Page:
This stage can last a little longer, between half an hour and two hours. For me in Australia the Blazers Houses games take place in the middle of the afternoon so I get more time to eat in the same day’s proceedings.

3. Denial/misplaced hope

No, I am not suggesting that people refuse to acknowledge the loss. This is madness. The refusal includes ideas that the Blazers will bounce right back, 100 percent, and win the next 10 games, putting them ahead of the Western Conference standings. Ignore the obvious flaws on the roster, the ones the front office was aware of going into the season.

It is at this time that you head to the trading machine and conjure the most unrealistic deals that turn the Blazers into instant competitors.

See, totally unrealistic, but imagine that team?

For me, this lasts no more than 30 minutes.

4. Despair

180-degree swings and thoughts about this team not making it again have been swirling for years. Silly thoughts such as “The Blazers have wasted Damian Lillard’s career” and “Portland will forever be a mediocre outfit in a small market” dominate. You convince yourself that you are ready to live with failure. “I think it’s just our lot in life.”

You turn to the mock 2023 draft picks to speculate on the next chance to throw away happiness, wondering, “How many losses would it take to get Wimpanyama in a Portland jersey? Then, he probably does a knee in his debut.”

Like denial, despair tends to be short-lived, possibly fading within half an hour.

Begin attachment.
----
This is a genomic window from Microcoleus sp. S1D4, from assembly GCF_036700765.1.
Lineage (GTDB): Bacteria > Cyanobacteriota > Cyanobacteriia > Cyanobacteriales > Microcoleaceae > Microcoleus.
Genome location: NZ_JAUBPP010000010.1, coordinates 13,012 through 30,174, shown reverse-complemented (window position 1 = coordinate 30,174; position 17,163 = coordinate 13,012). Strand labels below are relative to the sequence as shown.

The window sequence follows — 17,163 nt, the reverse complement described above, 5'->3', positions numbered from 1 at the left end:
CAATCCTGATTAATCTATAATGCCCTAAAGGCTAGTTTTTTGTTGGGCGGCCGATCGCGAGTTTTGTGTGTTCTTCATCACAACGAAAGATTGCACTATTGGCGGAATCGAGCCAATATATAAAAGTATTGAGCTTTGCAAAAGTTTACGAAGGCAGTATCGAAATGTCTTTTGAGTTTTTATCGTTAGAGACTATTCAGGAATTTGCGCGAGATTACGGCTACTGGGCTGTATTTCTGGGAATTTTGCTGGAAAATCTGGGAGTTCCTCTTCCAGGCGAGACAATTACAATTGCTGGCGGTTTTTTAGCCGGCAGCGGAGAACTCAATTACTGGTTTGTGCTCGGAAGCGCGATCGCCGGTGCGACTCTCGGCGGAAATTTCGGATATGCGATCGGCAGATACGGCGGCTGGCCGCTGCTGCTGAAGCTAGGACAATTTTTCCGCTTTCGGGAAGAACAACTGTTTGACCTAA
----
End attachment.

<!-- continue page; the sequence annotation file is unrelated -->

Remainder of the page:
5. Distraction

For me, this is the big event and it can sometimes go on for days at a time, depending on when the next Blazers outing is.

I spend time with my family, watch a movie, focus on work, listen to music, pretty much anything that isn’t basketball. It is important to stay away and not fall into a negative cycle. And personally, this is where I start to turn back and the transition begins.

6. Move on

This is the stage where you watch or listen to the post-game press conference, catching any positive rays possible from Chauncey Billups and Damian Lillard as they prepare for the next game. Still a little disappointed but appreciate more and more that this team will live to fight another day.

Unfortunately, for most people, this doesn’t happen until the next day. There’s still something to worry about on this team, but at least 81 times a season there’s another Blazers game you can focus on and convince yourself of a potential win.

Please note that moving on is not the same as rejection. The denial is based on completely irrational thought processes and includes some of the most ridiculous ideas a Blazers fan can conjure up. No. Transition involves realistic feelings and thoughts, which are based on real-life examples and possibilities that may actually occur.


It’s hard to take a loss, but bad losses take a little longer to recover from. In the end, this team is still a work in progress and should not have competed this season despite its roaring start that raised our expectations.

The Blazers have been pretty much where I thought they would be back in October. But the way it happened — the strong, horrible start ever since — has hit the fans harder than it could have consistently, or just under . 500 from the start.

Everyone experiences losses differently. For me, the above is roughly my process, but it’s not an exact science at all.

The last thing I will say is urge everyone not to underestimate these results, the gains will come back, I promise. The current incarnation of this list is not complete and tolls will come. Just go through the process and go to the other side.

Leave a Comment